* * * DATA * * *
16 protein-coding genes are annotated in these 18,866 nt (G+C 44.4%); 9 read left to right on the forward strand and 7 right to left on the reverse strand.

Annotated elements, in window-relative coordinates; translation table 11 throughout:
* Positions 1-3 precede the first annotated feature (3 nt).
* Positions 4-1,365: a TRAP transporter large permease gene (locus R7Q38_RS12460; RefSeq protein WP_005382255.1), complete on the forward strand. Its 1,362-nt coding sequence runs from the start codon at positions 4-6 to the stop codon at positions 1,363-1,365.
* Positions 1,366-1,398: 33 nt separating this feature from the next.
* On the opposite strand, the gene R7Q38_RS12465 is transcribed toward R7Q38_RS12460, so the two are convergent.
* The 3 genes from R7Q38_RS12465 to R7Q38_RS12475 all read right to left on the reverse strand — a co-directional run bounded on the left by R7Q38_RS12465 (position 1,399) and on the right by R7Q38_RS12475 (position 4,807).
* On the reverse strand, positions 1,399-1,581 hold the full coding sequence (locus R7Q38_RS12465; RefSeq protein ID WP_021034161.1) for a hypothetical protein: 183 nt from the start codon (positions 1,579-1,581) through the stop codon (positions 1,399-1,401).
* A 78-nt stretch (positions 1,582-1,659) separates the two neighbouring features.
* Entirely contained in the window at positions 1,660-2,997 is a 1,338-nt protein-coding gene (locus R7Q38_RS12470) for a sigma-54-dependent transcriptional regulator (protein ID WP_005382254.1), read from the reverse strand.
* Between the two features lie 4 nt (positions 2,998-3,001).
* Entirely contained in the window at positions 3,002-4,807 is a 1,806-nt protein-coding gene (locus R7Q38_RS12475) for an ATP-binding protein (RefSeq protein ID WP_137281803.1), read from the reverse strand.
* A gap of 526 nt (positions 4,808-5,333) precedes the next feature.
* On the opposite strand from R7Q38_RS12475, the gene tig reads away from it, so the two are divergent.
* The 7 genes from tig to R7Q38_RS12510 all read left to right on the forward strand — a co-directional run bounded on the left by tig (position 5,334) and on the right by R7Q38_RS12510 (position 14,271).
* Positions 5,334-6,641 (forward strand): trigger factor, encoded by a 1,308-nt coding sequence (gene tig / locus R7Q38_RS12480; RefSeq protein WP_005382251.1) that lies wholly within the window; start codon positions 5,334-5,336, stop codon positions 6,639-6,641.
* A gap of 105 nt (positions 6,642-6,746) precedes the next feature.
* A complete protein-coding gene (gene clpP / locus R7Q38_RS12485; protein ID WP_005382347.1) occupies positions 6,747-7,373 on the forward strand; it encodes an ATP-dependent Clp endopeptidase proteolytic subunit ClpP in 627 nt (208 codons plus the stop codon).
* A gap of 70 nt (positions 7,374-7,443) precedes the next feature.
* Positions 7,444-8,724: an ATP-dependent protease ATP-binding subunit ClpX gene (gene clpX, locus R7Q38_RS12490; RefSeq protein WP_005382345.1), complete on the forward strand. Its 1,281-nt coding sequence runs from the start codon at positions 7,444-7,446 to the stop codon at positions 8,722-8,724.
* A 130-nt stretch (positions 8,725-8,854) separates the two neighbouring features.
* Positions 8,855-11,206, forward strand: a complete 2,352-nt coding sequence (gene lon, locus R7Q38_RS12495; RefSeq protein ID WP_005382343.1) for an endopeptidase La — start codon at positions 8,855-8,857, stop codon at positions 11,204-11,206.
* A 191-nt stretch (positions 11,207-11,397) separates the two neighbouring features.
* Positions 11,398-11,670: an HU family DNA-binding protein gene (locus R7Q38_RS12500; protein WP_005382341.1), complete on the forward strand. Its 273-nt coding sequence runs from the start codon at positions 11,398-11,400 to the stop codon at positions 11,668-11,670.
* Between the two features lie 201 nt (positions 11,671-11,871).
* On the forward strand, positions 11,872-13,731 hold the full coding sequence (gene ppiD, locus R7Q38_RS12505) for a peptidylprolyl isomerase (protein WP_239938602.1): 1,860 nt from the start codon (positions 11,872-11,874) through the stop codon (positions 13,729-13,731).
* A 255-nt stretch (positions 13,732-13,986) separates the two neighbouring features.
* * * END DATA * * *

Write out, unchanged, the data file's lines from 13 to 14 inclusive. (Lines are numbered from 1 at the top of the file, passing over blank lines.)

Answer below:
* A gap of 526 nt (positions 4,808-5,333) precedes the next feature.
* On the opposite strand from R7Q38_RS12475, the gene tig reads away from it, so the two are divergent.